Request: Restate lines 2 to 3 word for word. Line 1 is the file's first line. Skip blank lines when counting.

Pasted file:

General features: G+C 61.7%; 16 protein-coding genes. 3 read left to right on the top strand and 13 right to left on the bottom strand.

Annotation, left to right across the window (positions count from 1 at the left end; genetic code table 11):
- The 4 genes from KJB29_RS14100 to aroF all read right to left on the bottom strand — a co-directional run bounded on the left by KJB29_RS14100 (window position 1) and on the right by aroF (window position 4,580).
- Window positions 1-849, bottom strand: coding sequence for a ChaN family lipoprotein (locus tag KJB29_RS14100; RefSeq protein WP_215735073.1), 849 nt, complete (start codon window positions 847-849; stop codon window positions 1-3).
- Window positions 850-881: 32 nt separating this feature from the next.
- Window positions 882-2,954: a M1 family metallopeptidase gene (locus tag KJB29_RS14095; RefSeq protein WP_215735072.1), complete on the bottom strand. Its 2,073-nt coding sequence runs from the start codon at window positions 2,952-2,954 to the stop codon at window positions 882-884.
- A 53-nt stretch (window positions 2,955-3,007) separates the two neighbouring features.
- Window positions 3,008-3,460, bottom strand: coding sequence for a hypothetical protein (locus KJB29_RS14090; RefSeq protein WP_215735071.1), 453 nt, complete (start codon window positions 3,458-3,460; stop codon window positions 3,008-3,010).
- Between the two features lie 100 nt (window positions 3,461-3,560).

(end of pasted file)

Annotation, left to right across the window (positions count from 1 at the left end; genetic code table 11):
- The 4 genes from KJB29_RS14100 to aroF all read right to left on the bottom strand — a co-directional run bounded on the left by KJB29_RS14100 (window position 1) and on the right by aroF (window position 4,580).